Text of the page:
For now, the district is advertising the position of assistant chief. But it is anticipated the assistant chief will replace Chief Rick Huhn, who will retire later this year.

Fire District No. 1 provides fire department services to the city of Lansing and Delaware and High Prairie townships.

Currently, the district operates without an assistant chief.

Huhn said the new assistant chief will be in the position a few months before transitioning to the role of chief.

Fire District No. 1 will be accepting applications through March 30, according to an announcement posted on the department’s website.

In addition to the district’s website and Facebook page, the position is being advertised on websites for state firefighter and fire chiefs associations, Huhn said.

“They want to open it up to everybody who is available,” Huhn said of Fire District No. 1′s governing board.

The new assistant chief will begin his or her duties during the week of July 1. The assistant chief will take over as the chief around Oct. 1, according to the department’s announcement.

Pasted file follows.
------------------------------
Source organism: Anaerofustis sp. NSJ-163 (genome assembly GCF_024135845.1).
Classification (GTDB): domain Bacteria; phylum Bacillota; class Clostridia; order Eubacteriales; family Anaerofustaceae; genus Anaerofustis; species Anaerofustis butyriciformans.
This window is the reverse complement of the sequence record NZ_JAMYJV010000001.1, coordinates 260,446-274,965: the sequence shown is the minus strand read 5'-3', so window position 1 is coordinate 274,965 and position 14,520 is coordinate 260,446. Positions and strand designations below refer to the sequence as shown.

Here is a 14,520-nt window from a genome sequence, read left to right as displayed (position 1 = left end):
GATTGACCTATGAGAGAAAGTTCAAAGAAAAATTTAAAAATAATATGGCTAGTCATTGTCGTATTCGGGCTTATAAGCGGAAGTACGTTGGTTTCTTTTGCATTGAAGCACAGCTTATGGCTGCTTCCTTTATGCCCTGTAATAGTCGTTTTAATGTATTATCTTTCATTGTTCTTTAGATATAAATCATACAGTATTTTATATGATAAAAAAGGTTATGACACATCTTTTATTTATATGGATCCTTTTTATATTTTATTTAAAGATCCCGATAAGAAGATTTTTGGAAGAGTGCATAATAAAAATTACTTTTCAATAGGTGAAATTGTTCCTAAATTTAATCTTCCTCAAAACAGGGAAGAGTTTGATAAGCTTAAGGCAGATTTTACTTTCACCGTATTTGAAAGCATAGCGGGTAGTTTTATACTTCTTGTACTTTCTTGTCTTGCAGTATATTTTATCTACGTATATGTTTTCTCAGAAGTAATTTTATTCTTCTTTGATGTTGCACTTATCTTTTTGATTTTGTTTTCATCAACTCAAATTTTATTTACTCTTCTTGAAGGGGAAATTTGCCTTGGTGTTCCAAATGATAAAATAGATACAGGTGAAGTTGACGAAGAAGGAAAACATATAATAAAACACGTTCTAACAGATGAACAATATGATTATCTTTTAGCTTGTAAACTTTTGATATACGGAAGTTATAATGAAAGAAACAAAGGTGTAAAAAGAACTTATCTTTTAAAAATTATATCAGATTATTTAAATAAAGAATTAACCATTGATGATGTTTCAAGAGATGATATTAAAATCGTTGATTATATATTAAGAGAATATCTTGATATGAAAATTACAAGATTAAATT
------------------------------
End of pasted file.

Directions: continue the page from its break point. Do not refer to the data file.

Fire District No. 1 is offering a salary range of $55,845 to $81,532, depending on qualifications, for the new assistant chief. The salary range for the chief’s position will be more.


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Grass Fire Near Meadowlark School

By Joe Denoyer
KSCB – Feb. 28, 2018

At 3:36 pm Tuesday Liberal firefighters were dispatched for reported small grass fire near Meadowlark Elementary at 15th St. & Calvert Ave. Arriving units found a rapidly spreading grass fire in an open area Northeast of the school. Also responding to the call were units from the Seward County Fire Department. The fire was quickly knocked down and fire units remained on scene for approximately 30 minutes extinguishing the remaining hot spots. Liberal Fire responded with three engines and 11 personnel and Seward County Fire responded with one engine and three personnel. The cause of the fire is undetermined and no exposures were immediately threatened. All units were clear of the scene at 4:20 pm.